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July 16, 2010


(HOUSTON) –  A federal jury has convicted a Houston man of 25 counts of bankruptcy fraud and mail fraud arising from a an Internet scam to sell gold, United States Attorney José Angel Moreno announced today.

The jury returned its verdicts this afternoon finding James Maceo Ramey, 63, of Houston, guilty on all 25 counts alleged in an indictment relating to bankruptcy fraud and for operating a fraudulent Internet gold sales company in which victims lost in excess of $300,000. Seventeen counts of conviction were for conspiracy to commit bankruptcy fraud, concealment of assets, false oaths and false declarations relating to the filings of 15 bankruptcies in various jurisdictions. The remaining eight counts of conviction arose from a mail fraud scheme arising from the operation by Ramey of Internet gold sales through auctions and The Manhattan Gold Inc. website between August 2003 and May 2004.

Ramey’s convictions came after a five-day trial before U.S. District Judge Keith P. Ellison during which testimony and evidence proved Ramey, who had filed 15 bankruptcy cases between August 2001 and December 2005, made false statements regarding his address and residence and failed to state he had repeatedly filed for bankruptcy in various jurisdictions. Witness testimony also established Ramey intentionally ignored and refused to comply with orders issued by the bankruptcy court prohibiting him from filing additional bankruptcy cases. 

During the period of the bankruptcy scheme, Ramey set up and operated a fraudulent Internet gold website using the U.S. Mail. Ramey set up a business in the name of Manhattan Gold Inc. and solicited purchases of gold coins, including American Gold Eagles, Australian Kangaroos, South African Kruegerands, Canadian Maple Leafs and Credit Suisse gold bars. Ramey concealed in his numerous bankruptcy petitions the more than $300,000 in income he received from the sale of gold, not to mention the fact that he never had gold to sell and did not provide gold nor a refund to any of the victims whom he had defrauded.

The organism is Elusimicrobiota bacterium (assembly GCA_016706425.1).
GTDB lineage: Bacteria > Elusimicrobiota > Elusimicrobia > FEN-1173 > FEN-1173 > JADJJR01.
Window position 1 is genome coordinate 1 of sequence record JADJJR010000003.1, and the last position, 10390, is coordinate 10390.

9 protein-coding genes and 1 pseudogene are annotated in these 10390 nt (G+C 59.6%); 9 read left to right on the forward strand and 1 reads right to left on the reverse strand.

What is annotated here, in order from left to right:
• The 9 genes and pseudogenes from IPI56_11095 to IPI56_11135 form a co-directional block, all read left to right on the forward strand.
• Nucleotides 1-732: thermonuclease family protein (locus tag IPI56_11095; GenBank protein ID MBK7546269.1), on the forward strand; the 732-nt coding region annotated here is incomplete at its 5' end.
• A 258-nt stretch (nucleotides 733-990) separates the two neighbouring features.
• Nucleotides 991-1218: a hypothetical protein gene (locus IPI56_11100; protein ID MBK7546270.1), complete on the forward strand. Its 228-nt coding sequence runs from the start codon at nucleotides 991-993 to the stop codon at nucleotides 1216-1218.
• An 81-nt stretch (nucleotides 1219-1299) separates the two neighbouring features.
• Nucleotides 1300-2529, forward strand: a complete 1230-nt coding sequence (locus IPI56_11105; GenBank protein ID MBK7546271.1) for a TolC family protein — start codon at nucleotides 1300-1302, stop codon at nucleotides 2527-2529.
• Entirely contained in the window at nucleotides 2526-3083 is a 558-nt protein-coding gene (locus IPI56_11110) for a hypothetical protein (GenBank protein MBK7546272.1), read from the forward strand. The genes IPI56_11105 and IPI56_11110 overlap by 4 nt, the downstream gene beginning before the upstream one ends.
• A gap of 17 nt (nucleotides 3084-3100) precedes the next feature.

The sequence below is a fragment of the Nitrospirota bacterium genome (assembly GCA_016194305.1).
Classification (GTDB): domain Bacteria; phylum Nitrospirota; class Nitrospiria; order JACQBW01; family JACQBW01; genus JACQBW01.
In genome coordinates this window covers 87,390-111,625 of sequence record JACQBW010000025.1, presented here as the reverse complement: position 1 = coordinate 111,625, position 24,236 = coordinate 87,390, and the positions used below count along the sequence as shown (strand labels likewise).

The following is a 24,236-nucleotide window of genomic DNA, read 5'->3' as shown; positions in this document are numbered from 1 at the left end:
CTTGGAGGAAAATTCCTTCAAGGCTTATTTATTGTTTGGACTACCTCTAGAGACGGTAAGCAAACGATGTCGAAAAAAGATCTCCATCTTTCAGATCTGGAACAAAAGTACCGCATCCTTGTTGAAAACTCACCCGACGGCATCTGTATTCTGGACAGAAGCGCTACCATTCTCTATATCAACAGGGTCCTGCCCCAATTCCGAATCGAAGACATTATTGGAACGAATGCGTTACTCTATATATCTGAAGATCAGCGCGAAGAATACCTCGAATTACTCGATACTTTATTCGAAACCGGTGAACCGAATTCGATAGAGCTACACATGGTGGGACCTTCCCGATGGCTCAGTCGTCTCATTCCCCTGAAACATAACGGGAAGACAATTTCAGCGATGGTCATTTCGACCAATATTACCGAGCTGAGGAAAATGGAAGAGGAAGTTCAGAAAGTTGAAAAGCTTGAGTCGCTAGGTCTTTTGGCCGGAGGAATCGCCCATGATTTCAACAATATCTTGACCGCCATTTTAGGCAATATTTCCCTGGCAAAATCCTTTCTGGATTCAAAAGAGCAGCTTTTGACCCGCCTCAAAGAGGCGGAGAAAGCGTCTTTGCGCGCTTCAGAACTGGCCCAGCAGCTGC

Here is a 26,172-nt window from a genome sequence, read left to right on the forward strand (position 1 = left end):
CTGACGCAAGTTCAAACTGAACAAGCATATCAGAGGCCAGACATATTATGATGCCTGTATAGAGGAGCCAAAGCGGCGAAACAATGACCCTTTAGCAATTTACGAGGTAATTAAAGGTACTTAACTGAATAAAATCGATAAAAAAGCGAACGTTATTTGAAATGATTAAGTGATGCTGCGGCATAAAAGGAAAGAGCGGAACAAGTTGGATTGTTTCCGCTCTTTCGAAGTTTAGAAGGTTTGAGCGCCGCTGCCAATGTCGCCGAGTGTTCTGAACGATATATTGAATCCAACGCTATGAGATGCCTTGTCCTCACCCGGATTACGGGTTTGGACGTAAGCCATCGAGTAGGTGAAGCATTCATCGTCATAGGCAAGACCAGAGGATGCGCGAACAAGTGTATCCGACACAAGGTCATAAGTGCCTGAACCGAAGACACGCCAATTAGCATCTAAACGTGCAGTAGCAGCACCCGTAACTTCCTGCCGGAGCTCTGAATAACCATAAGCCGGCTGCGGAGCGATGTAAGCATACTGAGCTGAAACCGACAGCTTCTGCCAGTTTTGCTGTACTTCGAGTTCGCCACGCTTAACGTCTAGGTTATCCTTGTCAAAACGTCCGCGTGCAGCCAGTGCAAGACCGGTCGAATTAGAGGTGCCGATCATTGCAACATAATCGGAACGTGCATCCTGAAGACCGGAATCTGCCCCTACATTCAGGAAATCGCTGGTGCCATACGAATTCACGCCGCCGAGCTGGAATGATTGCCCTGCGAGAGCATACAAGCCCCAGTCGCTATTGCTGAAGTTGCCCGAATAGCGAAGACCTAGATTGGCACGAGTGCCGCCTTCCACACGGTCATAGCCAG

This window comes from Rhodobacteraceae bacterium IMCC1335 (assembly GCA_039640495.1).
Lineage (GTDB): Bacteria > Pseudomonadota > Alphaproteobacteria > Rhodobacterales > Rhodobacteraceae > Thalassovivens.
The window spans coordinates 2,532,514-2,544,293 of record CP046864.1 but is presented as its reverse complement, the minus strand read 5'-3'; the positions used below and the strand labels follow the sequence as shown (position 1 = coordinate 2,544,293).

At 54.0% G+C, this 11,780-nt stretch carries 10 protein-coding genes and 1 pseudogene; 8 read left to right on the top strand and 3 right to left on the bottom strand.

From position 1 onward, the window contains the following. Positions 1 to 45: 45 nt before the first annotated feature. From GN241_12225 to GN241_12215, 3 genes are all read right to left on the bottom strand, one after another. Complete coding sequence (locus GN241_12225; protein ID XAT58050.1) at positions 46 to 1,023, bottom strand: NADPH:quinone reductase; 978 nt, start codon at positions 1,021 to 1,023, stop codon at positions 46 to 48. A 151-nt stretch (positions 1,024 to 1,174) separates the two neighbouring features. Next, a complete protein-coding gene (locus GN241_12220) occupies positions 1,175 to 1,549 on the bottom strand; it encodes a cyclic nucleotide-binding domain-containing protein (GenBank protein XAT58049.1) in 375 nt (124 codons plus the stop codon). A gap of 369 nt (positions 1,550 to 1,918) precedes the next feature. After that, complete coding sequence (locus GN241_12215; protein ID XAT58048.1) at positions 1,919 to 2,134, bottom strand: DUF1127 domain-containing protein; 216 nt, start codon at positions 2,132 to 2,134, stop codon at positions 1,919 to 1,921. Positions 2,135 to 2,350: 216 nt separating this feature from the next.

After five hours of deliberations, the jury returned its verdicts of guilty this afternoon. Sentencing is scheduled for Oct. 12, 2010. Ramey faces up to five years imprisonment for of the 17 bankruptcy fraud convictions and up to 20 years for the eight mail fraud convictions. 

The investigation leading to the charges was conducted by the Houston offices of the FBI, the U.S. Trustee’s Office and the United  States Postal Inspection Service. Assistant United States Attorneys Quincy L. Ollison  and Cedric L. Joubert prosecuted the case.



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